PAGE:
The SMD chips, or "Surface Mounted Device" chips, have become very popular due to their versatility. SMD LEDs have been used to create everything from light bulbs to strip lights, and even missed call indicators on cell phones. These chips are much smaller in comparison to the DIP technology, which tends to give them the added versatility over DIP diodes. SMD technology also supports chips with more complicated designs, such as SMD 5050 chips (depicted to the left), that have RGB capabilities on a single chip.  This is very powerful for color combinations, as opposed to the DIP technology, which can only display one color per device. The technology does not take the bullet shaped design from DIP LEDs, and is closer to that of a flat, square computer chip. It is also worth noting that SMD chips can have more than just two contacts (one anode and one cathode). SMD chips can have 2, 4 or 6 contacts, depending on the number of diodes on the chip. With the SMD design, there is an individual circuit for each diode.  For example, SMD 5050 chips have 3 diodes on the chip, which translates to 3 circuits and a total of 6 contacts.


SMD chips have been a very important development for the LED industry because of the ability to put 3 diodes on the same chip. When a chip includes a red, green, and blue diode, you have a chip that can create any color you want by adjusting the level of output from each individual diode on the chip. Because they are very bright and can change colors, these chips are used extensively for LED strip lights and light bulbs. SMD LED chips come in a wide variety of sizes, the most common of which are SMD 3528 and SMD 5050S.  SMD 3528 chips are only 3.5mm wide, and SMD 5050 chips are 5 mm wide.  SMD LEDs can also be made much smaller than the 3528 and 5050 chips. Some of these chips are made very small, to go in high end electronics such as cell phones and laptop computers as indicator lights. Any cell phone you see that has a little light that stays on after the screen turns off is powered by a small SMD LED.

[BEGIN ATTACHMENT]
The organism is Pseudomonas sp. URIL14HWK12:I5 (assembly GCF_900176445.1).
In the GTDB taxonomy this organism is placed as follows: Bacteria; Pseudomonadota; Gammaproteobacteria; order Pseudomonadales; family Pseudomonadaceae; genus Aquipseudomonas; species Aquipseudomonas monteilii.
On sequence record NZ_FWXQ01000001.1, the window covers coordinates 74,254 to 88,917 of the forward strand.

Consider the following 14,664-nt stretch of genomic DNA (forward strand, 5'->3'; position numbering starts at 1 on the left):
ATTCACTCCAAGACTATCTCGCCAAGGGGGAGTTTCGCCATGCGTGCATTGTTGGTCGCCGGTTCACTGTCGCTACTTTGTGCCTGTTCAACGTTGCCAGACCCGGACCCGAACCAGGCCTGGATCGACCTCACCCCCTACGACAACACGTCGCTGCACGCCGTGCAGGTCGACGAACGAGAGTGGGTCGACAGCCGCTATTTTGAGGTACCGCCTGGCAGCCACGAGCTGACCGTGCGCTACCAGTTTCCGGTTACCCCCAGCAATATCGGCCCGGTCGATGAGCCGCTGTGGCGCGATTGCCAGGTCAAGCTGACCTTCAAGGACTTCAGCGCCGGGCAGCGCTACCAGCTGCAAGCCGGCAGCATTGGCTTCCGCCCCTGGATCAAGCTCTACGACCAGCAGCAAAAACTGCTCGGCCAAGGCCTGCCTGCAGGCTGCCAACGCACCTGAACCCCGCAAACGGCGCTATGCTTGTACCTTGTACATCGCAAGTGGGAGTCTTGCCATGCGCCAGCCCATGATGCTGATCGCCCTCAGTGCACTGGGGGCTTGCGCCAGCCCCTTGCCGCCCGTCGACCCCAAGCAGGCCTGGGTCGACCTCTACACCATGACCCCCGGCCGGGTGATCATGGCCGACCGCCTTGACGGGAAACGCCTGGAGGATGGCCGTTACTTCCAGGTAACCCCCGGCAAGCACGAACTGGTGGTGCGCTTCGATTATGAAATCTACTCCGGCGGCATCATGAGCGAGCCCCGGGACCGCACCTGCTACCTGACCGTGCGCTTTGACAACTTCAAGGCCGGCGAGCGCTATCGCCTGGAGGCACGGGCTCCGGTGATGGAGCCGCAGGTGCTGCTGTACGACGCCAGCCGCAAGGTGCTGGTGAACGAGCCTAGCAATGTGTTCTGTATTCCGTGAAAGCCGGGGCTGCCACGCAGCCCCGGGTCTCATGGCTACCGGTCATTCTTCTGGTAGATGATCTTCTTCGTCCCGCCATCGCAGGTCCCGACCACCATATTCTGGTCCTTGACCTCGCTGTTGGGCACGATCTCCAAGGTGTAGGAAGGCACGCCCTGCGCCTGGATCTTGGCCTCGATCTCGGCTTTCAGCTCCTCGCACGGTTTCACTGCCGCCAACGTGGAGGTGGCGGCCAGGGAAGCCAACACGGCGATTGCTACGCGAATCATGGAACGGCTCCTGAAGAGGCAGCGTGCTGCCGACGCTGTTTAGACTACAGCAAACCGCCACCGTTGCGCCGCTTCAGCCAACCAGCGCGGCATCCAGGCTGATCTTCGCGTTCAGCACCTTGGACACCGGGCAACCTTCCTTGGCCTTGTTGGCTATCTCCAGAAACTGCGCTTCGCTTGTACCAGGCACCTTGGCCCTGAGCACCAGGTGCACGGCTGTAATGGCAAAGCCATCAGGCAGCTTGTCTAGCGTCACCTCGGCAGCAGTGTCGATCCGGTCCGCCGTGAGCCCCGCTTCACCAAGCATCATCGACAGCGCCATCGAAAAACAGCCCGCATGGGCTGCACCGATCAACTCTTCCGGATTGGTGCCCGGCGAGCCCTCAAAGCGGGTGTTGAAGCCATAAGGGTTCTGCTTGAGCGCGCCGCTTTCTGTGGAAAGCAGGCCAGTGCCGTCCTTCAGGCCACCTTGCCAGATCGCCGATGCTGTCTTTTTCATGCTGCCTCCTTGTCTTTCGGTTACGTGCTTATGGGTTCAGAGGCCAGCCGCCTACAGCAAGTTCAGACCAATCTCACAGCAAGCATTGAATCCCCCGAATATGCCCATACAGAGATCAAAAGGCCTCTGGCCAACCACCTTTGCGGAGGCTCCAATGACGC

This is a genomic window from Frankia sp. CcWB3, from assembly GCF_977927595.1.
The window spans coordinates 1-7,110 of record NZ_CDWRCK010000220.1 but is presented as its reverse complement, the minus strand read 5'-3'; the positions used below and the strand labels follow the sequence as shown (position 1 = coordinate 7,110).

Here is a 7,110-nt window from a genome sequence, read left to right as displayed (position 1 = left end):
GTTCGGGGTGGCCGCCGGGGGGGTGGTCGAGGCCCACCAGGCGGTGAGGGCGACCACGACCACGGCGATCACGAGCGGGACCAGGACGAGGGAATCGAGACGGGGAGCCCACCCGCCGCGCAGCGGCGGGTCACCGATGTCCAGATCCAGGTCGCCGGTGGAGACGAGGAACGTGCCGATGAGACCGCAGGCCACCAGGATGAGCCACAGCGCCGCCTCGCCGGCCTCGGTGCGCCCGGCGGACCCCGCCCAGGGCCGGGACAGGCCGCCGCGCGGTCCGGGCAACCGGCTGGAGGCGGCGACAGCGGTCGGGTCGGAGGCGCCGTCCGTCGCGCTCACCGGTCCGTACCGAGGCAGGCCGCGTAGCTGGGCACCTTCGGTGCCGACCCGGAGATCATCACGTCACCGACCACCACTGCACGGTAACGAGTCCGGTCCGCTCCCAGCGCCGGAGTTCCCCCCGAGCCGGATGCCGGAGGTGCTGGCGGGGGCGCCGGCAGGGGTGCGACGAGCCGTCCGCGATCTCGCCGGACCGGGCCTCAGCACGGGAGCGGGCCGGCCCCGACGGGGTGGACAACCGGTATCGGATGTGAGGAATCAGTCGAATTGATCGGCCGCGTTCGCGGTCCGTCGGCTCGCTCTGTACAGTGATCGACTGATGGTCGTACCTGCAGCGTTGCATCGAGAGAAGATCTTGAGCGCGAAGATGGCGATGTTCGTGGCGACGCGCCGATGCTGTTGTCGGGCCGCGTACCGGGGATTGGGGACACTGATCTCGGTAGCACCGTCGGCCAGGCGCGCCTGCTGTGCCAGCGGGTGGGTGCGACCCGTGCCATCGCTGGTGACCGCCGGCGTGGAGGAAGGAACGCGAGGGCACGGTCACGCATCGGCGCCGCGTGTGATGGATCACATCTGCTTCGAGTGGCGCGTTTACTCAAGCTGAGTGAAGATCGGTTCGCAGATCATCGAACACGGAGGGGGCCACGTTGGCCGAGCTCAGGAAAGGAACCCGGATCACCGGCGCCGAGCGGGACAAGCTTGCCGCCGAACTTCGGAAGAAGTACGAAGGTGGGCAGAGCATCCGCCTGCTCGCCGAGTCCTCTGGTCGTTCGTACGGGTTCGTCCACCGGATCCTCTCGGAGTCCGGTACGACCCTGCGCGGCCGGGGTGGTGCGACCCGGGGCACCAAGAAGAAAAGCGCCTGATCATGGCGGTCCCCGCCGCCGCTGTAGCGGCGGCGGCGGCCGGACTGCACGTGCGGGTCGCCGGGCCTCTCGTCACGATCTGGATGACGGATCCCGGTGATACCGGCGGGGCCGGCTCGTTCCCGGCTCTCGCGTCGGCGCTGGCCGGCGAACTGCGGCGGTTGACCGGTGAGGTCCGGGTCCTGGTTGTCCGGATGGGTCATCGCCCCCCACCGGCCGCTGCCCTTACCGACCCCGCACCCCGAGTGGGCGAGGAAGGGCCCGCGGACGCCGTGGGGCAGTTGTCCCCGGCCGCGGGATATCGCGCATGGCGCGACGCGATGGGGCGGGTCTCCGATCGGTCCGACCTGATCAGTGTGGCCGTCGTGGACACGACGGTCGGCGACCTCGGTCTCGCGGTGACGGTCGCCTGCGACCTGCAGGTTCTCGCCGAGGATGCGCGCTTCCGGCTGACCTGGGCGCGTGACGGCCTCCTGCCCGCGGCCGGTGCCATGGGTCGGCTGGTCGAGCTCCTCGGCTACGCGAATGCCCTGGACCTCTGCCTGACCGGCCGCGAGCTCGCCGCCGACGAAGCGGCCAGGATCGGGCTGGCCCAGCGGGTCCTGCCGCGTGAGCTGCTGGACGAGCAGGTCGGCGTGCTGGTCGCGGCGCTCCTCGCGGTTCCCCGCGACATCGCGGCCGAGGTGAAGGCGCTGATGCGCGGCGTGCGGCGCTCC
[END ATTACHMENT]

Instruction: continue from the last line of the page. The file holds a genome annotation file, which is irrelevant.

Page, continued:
SMD chips that we see in light bulbs and strip lights will typically produce between 4 to 5 lumens per diode on a chip (such as a 3528, single diode chip). These chips will typically run at either 12v or 24v, with 12v being the most common. Individually these chips can pull between 0.05w to 0.08w (single diode, 3528) up to between 0.15w to .24w (three diode, 5050). This means these chips can produce between 50 and 100 lumens per watt depending on the particular chip.

COB diagram and anatomy